Skip to content
Link copied to clipboard

Obama's whistle-stop to office will begin in Philaelphia

Nearly 150 years ago, a newly elected president from Illinois rode a train through Philadelphia on his way to his inauguration, pausing to speak to people here.

Nearly 150 years ago, a newly elected president from Illinois rode a train through Philadelphia on his way to his inauguration, pausing to speak to people here.

Barack Obama plans to do the same.

In a trip that will echo the 1861 journey of Abraham Lincoln, officials announced yesterday that Obama will travel to his inaugural by railroad, departing from Philadelphia and hosting events along the way in Wilmington and Baltimore.

Inaugural planners depict the trip as the last leg of a journey that has taken the president-elect from the steps of the Old State Capitol in Illinois to the steps of the Capitol in Washington.

On Jan. 17, three days before he is sworn in as the 44th president, Obama will appear at an event in Philadelphia, then board a train to Wilmington. It's unclear whether he plans to spend the night of Jan. 16 in the Philadelphia area or if he will arrive here early that morning.

The nature of the event to be held in Philadelphia also was unclear yesterday. Sites that might be likely venues to host Obama, such as the National Constitution Center and Independence Hall, had received no word on the possible plans of the president-elect, officials at those institutions said yesterday. The governor's office likewise had no information.

At the first stop, in Delaware, Obama and his family will be joined by Vice President-elect Joseph R. Biden Jr. and his family. They'll travel to Baltimore, hold another event there, and are expected to arrive in Washington at night, according to officials at the Presidential Inaugural Committee in Washington.

Obama will take office on Jan. 20.

The trip, planning officials said, is designed to highlight the inaugural theme, "Renewing America's Promise," through events in three key cities: Philadelphia, where the promise was realized in 1776; Baltimore, where it was defended in the War of 1812; and Washington, where it will be renewed.

Emmett Beliveau, executive director of the Presidential Inaugural Committee, said one goal is to "include as many Americans as possible who wish to participate, but can't be in Washington. . . . These events will allow us to do that while honoring the rich history and tradition of previous inaugural journeys."

Since the days of John Quincy Adams, trains have borne presidents to office, to campaign stops in towns small and large, and often to their own funeral services and resting places.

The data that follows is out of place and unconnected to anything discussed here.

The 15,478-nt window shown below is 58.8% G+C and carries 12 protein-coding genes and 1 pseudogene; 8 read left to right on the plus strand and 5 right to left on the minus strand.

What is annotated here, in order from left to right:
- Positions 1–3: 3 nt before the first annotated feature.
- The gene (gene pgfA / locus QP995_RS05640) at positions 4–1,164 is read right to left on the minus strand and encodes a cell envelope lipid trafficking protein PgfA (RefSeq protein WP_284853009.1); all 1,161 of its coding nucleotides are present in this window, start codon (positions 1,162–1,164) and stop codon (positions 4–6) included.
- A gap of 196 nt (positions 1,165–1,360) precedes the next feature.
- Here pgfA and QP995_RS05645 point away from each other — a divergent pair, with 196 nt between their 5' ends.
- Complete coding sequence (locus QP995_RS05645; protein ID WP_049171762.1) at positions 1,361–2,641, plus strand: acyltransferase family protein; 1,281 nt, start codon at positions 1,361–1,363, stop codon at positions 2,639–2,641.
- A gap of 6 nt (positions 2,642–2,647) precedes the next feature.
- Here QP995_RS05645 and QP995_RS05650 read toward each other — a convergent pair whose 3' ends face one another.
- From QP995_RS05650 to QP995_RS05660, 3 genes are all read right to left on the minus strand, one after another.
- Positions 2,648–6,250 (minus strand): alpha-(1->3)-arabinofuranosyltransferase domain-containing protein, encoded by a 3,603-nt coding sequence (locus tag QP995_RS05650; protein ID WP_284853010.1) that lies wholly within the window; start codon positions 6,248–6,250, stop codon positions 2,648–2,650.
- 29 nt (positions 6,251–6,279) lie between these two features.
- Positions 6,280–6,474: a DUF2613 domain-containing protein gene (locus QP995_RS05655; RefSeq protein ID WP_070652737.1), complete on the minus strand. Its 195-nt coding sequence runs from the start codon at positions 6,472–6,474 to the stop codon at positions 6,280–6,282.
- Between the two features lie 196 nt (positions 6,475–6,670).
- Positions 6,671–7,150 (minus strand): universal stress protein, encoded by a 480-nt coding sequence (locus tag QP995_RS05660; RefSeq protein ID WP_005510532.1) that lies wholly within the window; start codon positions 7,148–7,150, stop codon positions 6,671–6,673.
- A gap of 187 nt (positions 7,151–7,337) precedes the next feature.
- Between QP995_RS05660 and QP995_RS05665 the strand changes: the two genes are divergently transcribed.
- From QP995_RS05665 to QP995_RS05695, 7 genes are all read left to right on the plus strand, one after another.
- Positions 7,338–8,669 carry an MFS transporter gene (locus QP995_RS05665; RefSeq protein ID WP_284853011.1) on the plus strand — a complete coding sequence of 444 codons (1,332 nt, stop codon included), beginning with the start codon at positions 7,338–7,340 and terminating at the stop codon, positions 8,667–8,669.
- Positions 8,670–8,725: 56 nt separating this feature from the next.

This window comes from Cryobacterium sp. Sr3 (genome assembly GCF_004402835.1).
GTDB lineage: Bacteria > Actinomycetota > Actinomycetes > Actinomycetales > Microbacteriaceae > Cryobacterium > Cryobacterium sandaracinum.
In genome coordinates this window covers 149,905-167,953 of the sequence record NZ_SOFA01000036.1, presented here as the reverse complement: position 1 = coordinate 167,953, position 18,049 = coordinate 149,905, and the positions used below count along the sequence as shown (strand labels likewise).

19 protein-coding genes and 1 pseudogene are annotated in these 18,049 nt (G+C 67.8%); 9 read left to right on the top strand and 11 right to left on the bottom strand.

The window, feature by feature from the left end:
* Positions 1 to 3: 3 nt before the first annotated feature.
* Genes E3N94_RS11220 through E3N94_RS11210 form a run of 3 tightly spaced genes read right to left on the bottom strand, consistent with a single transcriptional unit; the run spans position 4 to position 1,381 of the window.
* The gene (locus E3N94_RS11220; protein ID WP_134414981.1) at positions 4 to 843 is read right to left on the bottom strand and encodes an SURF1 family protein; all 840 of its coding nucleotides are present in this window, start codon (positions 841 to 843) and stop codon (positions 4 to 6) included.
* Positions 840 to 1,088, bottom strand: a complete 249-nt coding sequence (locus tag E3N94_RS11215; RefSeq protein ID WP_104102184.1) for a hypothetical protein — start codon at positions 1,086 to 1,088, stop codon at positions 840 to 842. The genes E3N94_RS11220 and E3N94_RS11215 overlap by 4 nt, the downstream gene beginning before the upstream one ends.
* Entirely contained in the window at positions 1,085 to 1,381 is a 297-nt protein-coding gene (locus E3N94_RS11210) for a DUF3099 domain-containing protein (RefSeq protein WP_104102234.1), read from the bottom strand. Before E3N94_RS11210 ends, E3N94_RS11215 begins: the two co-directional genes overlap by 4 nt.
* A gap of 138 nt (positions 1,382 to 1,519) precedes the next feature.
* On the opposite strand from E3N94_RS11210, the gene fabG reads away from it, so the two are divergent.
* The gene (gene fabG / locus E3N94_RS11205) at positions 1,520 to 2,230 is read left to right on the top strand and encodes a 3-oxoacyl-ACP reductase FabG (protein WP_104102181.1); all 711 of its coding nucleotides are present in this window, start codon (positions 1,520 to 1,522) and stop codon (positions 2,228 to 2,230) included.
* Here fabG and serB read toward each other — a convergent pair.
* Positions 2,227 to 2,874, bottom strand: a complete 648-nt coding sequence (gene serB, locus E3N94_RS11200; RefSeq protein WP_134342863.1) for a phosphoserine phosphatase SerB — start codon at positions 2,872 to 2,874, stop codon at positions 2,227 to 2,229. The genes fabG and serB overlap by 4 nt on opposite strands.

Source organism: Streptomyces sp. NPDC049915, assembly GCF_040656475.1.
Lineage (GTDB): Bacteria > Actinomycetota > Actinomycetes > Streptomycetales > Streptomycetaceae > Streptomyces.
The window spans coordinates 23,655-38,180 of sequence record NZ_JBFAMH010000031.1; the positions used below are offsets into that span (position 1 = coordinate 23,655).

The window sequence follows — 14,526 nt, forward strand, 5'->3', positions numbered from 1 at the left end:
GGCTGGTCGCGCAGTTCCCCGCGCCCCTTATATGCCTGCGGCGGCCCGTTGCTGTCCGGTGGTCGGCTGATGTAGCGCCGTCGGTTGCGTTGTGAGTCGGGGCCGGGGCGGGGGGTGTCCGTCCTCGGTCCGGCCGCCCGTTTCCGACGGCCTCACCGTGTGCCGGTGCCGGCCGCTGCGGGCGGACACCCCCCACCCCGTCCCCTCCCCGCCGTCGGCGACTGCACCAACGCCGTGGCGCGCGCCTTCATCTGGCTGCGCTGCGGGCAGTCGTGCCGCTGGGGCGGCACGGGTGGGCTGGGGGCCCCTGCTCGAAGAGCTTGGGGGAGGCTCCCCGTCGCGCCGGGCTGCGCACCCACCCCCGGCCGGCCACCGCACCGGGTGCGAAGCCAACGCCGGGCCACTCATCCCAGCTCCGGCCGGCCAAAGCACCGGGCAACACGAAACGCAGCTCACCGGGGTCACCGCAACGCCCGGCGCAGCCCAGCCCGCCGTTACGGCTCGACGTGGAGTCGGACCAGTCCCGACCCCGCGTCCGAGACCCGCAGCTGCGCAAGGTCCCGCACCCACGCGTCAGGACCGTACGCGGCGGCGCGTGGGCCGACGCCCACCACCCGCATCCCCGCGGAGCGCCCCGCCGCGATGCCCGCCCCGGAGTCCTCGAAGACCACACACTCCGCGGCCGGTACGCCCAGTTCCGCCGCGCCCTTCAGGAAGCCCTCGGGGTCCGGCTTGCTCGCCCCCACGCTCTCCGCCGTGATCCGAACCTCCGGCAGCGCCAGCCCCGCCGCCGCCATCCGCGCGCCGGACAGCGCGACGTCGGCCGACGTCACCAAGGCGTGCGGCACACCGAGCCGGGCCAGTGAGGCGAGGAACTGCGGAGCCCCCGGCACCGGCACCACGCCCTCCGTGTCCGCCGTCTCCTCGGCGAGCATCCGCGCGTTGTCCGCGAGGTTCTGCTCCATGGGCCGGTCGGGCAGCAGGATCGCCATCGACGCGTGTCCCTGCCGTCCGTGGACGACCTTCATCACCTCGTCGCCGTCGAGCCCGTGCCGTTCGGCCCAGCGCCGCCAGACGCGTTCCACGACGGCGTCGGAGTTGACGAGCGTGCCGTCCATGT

The tradition of whistle-stop tours saw its apex under Franklin D. Roosevelt and Harry S. Truman, and had all but vanished by the time Dwight D. Eisenhower left office. The growing ease of air and interstate highway travel led presidents off the rails, though plenty of Americans fondly recall that earlier time.

"A lot of it is nostalgia," said Bob Withers, author of

The President Travels by Train: Politics and Pullmans


Withers, of Huntington, W. Va., believes much of the romance of presidential-train travels stems from Truman's come-from-behind victory over New York Gov. Thomas E. Dewey. The embattled president took his case to the people, and they responded. "A lot of people credit the train trips with doing it," Withers said.

Withers' own love of presidential train history began in second grade, when his mother took him out of school to see Eisenhower speak from a rail platform.

"I waved at him," Withers recalled, "and he waved back."

Years later, he watched Eisenhower's funeral train pass through town.

Lincoln's trip to his inaugural ranks among the most famous of presidential rail journeys, partly because it included what became known as "the Baltimore Plot," a suspected assassination plan.

Lincoln started his one-week journey in Springfield, Ill., and moved through cities in Ohio, New York and Pennsylvania, his stops timed to meet the train's need for fuel, water and supplies.

At Independence Hall, near the George Washington statue, is a marker that shows where Lincoln stood as he raised a flag on Feb. 22, 1861. The presidential inauguration then was in March.

"When the flag was originally raised here, it had but 13 stars," Lincoln said that day, preparing to hoist a flag with 34 stars. "I wish to call your attention to the fact that, under the blessing of God, each additional star added to that flag has given additional prosperity and happiness to this country."

Lincoln was elected in November 1860, and left Springfield in February, since inaugurations at that time took place in March. Obama's trip will last but one day.

His rail journey commences a week of inaugural events, including a public welcome on Sunday, Jan. 18. On Monday, Obama, Biden and their families, like millions of Americans, will participate in community-service activities to celebrate Martin Luther King's Birthday.

Obama will take the oath of office on Tuesday, the ceremony followed by a luncheon in the Capitol's Statuary Hall, the Inaugural Parade and the official Inaugural Balls.